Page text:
Scripps National Spelling Bee Adds Vocabulary, Definitions

The National Spelling Bee is adding another rule that is sending its participants into a tizzy, ABC News reports. According to the announcement from Scripps National Spelling Bee, participants will now have to know the meaning of each word in addition to how to spell it in order to be considered for the national finals held in Washington D.C. every year.

The vocabulary knowledge will play a part in the multiple-choice exams that will be administered for the first time this year in order to make it easier for Scripps to narrow the pool down to the final 12.

The changes will make it easier to nail down the nine to 12 competitors who make it to the final round, which will look the same as it has for years to prime-time TV viewers, with spellers taking turns until only the champion has avoided the familiar doomsday bell. The changes do add a wrinkle to the televised semifinals, however, as even the best onstage spellers could find themselves eliminated from the finals if they perform poorly on the multiple-choice test.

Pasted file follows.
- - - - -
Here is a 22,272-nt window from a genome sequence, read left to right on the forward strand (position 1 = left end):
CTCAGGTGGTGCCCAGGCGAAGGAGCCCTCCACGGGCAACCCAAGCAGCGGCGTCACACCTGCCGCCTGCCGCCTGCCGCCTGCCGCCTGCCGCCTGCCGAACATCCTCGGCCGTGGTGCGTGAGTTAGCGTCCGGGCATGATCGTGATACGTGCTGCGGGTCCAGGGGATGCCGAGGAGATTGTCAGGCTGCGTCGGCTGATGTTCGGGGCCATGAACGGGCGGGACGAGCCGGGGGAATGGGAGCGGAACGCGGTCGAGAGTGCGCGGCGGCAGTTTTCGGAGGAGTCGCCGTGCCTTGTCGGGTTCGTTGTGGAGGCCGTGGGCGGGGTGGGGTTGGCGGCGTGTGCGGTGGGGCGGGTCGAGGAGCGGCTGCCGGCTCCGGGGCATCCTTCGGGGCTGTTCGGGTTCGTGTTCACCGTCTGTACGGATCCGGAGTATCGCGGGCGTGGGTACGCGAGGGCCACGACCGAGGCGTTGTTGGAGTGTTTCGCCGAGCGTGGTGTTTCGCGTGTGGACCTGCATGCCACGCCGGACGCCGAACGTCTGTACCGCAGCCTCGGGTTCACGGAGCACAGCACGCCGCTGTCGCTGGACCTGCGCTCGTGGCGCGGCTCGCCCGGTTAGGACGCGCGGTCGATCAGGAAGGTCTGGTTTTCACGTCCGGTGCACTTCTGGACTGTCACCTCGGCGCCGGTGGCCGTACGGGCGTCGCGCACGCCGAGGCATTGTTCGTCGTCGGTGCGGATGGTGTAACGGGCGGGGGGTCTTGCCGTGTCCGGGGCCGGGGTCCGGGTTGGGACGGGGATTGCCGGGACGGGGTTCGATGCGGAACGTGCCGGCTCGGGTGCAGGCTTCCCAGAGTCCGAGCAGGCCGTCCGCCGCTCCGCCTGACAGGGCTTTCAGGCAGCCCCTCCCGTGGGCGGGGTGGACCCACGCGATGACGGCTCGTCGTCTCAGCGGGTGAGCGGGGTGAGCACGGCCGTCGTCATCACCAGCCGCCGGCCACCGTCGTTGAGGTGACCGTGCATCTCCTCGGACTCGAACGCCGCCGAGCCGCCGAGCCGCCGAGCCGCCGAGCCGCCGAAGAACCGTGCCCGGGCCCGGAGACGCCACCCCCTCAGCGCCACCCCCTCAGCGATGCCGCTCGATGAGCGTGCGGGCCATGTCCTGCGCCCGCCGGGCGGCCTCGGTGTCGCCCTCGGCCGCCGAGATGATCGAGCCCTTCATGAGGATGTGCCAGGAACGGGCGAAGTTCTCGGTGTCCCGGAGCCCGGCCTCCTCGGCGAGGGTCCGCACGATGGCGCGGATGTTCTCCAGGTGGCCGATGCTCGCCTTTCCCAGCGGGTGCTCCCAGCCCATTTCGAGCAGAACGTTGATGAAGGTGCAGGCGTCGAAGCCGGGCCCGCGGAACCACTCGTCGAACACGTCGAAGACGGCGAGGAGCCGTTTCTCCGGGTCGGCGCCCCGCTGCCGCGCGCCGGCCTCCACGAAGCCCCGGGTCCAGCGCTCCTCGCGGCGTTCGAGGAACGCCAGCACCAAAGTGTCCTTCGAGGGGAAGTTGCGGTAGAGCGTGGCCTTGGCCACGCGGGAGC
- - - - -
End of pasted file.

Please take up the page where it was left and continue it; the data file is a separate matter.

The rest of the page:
The initial reaction from potential competitors has been shock. Vanya Shivashankar, who came in 10th last year and is one of the favorites to win this year, said that based on the replies on her email list many former participants are surprised by the changes and many will now have to adjust the approach they use to prepare for preliminary rounds.

According to Executive Director Paige Kimble, that is the whole point. She said that rote memorization has moved the competition too far from its goals of not only improving spelling but also expanding the students’ vocabulary and broadening their knowledge of the language.

“What we know with the championship-level spellers is that they think of their achievement in terms of spelling and vocabulary being two sides of the same coin,” Kimble said.

Vocabulary has been a regular part of the bee during its 87-year history, but it’s always been the spellers asking for the definition to help them spell the word.

The tests will be administered in private and will not be televised, but they will count for half the final score which will determine who will move on to the semi-finals and the finals. Although many believe that this is a good change in the long run, there are complaints that it was announced too close to the latest competition. With the finals scheduled for May 28th, participants have less than 2 months to radically alter the way they’re preparing.

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